#6: Pain & Gain

Let's get a protein shake.

Let’s get a protein shake.

Director: Michael Bay
Black Comedy

If Robin Thicke’s Blurred Lines is the morally questionable yet musically irresistible song of the year, then Pain & Gain is the same for the films of 2013.
Pain & Gain hilariously depicts the outrageous, real life, exploits of 3 body builders who kidnap a corrupt franchise owner to benefit from his wealth.
You really have to be in on the joke, or at least open to appreciating the film’s superficial irony, to enjoy this movie. Despite being based on a true story, the film’s bubble-gum-pop visuals and dark sense of humour would make one think otherwise. I guess that’s where the controversy comes into play. Is it morally insensitive to indulge in the hilarity of these strange and brutal circumstances if they are, in fact, real life events? That’s for you to ponder and not for me to answer.
To exacerbate matters, Pain & Gain is directed by none other than Michael Bay! If you’re a Bay hater, never fear, this film stands out from the rest of his work as being “the arty one”. If, on the other hand, you’re a fan then it’s time to get excited about what is definitely the best Michael Bay film since The Rock (1996)!


#95: Touch of Evil


Is that a cheeseburger? Or are you just happy to see me?

Director: Orson Welles
Year: 1958
Genre: Mystery/Thriller

A couple drives a car through the U.S.-Mexican border. The car explodes on American soil killing the couple within. An honest Mexican drug enforcement official, Miguel Vargas (Charlton Heston), and a bitter old police Captain, Hank Quinlan (Orson Welles) face off to close the investigation before the other one can. How far will Vargas go to ensure a just investigation and protect the integrity of his country? And how many rules will Quinlan break to put the case to rest as quickly as possible?

Touch of Evil is the last great Film Noir and one of Mr. Welles’ masterpieces. SEE Welles himself give an electrifying and unforgettable performance as alcoholic and magnificently overweight police Captain, Hank Quinlan. FEEL the fear and paranoia Janet Leigh went through before her iconic role in Psycho. LICK the rich textures of the film’s stunning black and white cinematography. And DON’T fall off the edge of your seat when you’re experiencing the many thrilling set-pieces Welles constructed.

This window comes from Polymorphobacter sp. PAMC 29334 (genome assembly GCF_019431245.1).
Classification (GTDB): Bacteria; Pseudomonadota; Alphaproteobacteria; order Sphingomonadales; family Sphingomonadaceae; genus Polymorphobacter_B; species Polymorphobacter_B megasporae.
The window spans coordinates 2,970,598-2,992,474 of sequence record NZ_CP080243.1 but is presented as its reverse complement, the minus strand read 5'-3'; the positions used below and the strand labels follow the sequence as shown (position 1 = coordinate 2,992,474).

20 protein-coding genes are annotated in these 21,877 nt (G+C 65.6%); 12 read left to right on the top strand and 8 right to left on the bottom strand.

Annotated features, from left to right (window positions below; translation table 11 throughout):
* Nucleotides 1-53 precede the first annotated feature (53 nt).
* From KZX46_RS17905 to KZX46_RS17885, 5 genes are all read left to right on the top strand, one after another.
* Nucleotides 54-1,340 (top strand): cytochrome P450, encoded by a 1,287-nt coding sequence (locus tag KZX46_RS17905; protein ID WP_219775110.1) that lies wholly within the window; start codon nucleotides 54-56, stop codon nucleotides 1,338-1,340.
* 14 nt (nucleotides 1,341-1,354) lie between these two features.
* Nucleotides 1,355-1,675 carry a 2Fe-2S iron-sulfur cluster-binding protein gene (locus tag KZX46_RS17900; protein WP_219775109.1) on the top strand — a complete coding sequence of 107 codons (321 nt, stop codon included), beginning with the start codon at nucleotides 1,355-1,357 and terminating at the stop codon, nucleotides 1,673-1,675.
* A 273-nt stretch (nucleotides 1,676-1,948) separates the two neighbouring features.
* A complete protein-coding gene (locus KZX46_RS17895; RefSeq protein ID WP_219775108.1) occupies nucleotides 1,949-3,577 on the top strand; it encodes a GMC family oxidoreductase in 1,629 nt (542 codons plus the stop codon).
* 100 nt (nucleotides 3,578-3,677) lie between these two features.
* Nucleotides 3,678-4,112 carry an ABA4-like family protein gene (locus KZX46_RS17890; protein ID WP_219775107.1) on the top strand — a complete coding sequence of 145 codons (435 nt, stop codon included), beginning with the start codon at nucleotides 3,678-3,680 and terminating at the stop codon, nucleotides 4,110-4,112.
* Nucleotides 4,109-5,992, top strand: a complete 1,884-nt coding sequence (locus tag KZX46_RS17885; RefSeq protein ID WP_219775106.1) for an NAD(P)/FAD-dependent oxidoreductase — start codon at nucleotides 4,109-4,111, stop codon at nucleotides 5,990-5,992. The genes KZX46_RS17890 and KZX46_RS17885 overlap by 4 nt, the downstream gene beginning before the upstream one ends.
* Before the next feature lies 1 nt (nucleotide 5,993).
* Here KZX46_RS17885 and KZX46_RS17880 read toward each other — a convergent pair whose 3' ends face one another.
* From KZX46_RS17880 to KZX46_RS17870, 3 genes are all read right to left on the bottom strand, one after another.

There is one unfortunate downfall in that the protagonist, Miguel Vargas, is supposed to be quite Mexican but he’s portrayed by none other than Charlton Heston. Whilst the man is a fine actor, his being cast in that role is a silly and racially patronising choice by today’s standards. Such a decision would be unforgivable today but as Touch of Evil is a 50’s film, Heston’s portrayal can be laughed off as nostalgic charm.

Touch of Evil is a sophisticated investigative thriller with a touch of freshness and Orson Welles is that touch. A typical Welles film promises striking black and white cinematography, a sly sense of humour, and a dark and slightly twisted sensibility towards its drama, which to me is most effective in the Film Noir genre, hence why Touch of Evil is my favourite of his films.

#80: L.A. Confidential


So that’s what Hollywood money looks like!

Curtis Hanson
Year: 1997
Genre: Mystery/Thriller

L.A. Confidential is a neo-noir epic of police corruption and Hollywood scandal set in 1953. Crime, sex and glamour are shaken seamlessly together to form this cocktail of a mystery/thriller that you can’t afford to miss.
Don’t be fooled by the taste, this cocktail is strong. You will have to use a small part of your brain to process the somewhat complex and involved plot surrounding three LAPD officers delving into a realm of conspiracy.
The film is by no means slow though, and its glitzy setting, slick direction and hot performances are sure to keep you watching.

You may be put off by the presence of Russell Crowe in the featured screen shot, don’t be. Before Gladiator (2000) exploded his ego and exposed some of his yuckier flavours, Crowe was one of the juicier actors on the scene. L.A. Confidential sees him in one of the finest performances of his career as a thuggish officer who starts to realise that not everything is as it seems. Guy Pearce has the lead role of the ambitious by-the-book nerd who investigates bad smells because he’s the only one who cares to notice. This is also one of Mr. Pearce’s finer performances and the energy between him and Russell is dynamite. Our two Aussie stars are also joined by Kevin Spacey, at his suavest, Kim Basinger, in her Academy Award winning role, and Danny De Vito.